The Illinois House and Senate have agreed on a version of the Illinois Freedom to Work Act, which is waiting for Governor Pritzker to sign into law. The Act puts restrictions on which employees can be subject to covenants not to compete and covenants not to solicit.
What constitutes “solicitation” in the context of a non-solicitation provision? A recent decision from the U.S. District Court for Central District of Illinois attempted to shed some light on that question.
Several bills are pending in the Illinois House of Representatives and Senate that, if signed into law, could radically change the landscape of the use of covenants not to compete and covenants not to solicit in Illinois. Employers should be aware of this pending legislation because, if passed, it could have serious ramifications for businesses in Illinois.
Several times a year, business owners tell me that restrictive covenants (such as non-competition, non-solicitation or non-disclosure provisions) are not enforceable in Illinois. That is not true. The state and federal courts in Illinois enforce restrictive covenants on a routine basis. However, to be enforced, the restrictive covenants need to have been properly drafted and kept up to date with changes in the law. Put another way, in the majority of cases where the courts do not enforce the restrictive covenants, the restrictive covenants could have been drafted in such a way that they likely would have been upheld.
The “bright line” rule for the adequacy of non-compete agreements in Illinois first announced in Fifield v. Premier Dealer Servs., Inc., just became a bit hazier for parties evaluating the enforceability of their restrictive covenants.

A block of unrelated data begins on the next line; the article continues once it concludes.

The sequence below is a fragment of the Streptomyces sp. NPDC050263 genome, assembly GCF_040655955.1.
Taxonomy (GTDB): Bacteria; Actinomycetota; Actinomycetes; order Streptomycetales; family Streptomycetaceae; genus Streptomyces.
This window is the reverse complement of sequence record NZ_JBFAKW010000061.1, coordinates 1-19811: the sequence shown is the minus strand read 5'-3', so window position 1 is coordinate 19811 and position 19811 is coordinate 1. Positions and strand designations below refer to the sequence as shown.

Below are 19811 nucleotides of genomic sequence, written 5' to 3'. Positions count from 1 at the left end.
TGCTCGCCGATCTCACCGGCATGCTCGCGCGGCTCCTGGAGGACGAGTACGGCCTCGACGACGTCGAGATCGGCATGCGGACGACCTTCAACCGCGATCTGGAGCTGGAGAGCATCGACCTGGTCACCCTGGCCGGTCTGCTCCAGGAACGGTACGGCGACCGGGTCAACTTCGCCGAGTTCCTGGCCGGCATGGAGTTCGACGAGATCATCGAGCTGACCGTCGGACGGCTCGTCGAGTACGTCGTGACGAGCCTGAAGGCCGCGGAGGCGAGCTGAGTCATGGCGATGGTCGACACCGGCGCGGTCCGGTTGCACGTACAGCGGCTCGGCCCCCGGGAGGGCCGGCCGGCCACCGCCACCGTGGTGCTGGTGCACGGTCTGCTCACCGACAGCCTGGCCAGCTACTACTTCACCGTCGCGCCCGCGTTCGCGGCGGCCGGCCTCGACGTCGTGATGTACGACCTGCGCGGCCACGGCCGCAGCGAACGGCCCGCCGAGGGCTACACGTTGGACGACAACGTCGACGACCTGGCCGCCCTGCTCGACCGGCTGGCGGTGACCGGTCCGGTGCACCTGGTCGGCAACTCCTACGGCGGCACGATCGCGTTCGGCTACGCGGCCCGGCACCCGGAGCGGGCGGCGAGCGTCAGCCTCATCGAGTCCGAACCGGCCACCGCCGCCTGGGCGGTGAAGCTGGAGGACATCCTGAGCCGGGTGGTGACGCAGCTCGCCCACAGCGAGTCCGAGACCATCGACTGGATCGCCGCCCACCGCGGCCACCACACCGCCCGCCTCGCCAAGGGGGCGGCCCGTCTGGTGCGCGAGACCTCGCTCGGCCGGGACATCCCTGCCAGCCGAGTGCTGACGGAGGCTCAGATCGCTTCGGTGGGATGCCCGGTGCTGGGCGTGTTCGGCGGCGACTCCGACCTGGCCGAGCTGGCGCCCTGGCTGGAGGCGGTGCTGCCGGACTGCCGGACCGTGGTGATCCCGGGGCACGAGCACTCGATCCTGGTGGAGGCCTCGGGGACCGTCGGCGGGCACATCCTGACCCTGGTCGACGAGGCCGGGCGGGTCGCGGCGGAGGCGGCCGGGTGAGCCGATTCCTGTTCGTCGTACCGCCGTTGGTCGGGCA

Last week, a federal district court judge applying Illinois law declined to void a non-compete agreement on the basis that the at-will employment relationship that was the consideration for the restrictive covenant lasted less than two years. Adopting the reasoning of three of the four federal court judges in the Northern District of Illinois that have addressed the issue, the court, in R.J. O’Brien & Associates v. Williamson,1 concluded that the Illinois Supreme Court would reject a two-year bright line rule for the adequacy of consideration required for a non-compete agreement to be enforceable.
A recent decision from the Illinois Appellate Court for the First District reminds employers of the need to act quickly and thoroughly in investigating potential breaches of employee restrictive covenants and in taking actions to enforce their rights under those agreements.
In Bridgeview Bank Group v. Meyer, 2016 IL App (1st) 160042, the court affirmed the trial court’s denial of an employer’s petition for a temporary restraining order against a former employee. Bridgeview Bank had employed Thomas Meyer as a senior vice president. The bank entered into an employment agreement incorporating non-compete, non-solicitation and non-disclosure provisions at the beginning of the employment relationship.
The talent market is increasingly fluid, with many businesses following the talent development mantra “if you can’t beat 'em, hire 'em.” Poaching from a competitor is not without risk. However, there are reasonable steps that should be taken to reap the rewards of the fluidity of today’s talent pool while managing the risks. Two principal risks in “poaching” are trade secret misappropriation and interference with a contract. Some employers seek to build on the lessons learned by their competition, and to do so does not inherently violate the law. However, an employer may misappropriate trade secrets by obtaining trade secrets from its new hires.
Business Tip: Include extension clauses in your restrictive covenant agreements to ensure that the time of the restrictions will not begin to run until the employee has stopped violating the restrictions.
In order to make sure that an employer gets the full benefit of the restrictive time period in its non-competition, non-disclosure or non-solicitation agreements, employers in Illinois should make sure that such agreements contain "extension clauses." Extension clauses will extend the time period or modify the start date of the restrictive covenant in the event that an employer does not discover the former employee's breach until near the end of the restrictive time period or the employee continues to violate the restriction during litigation.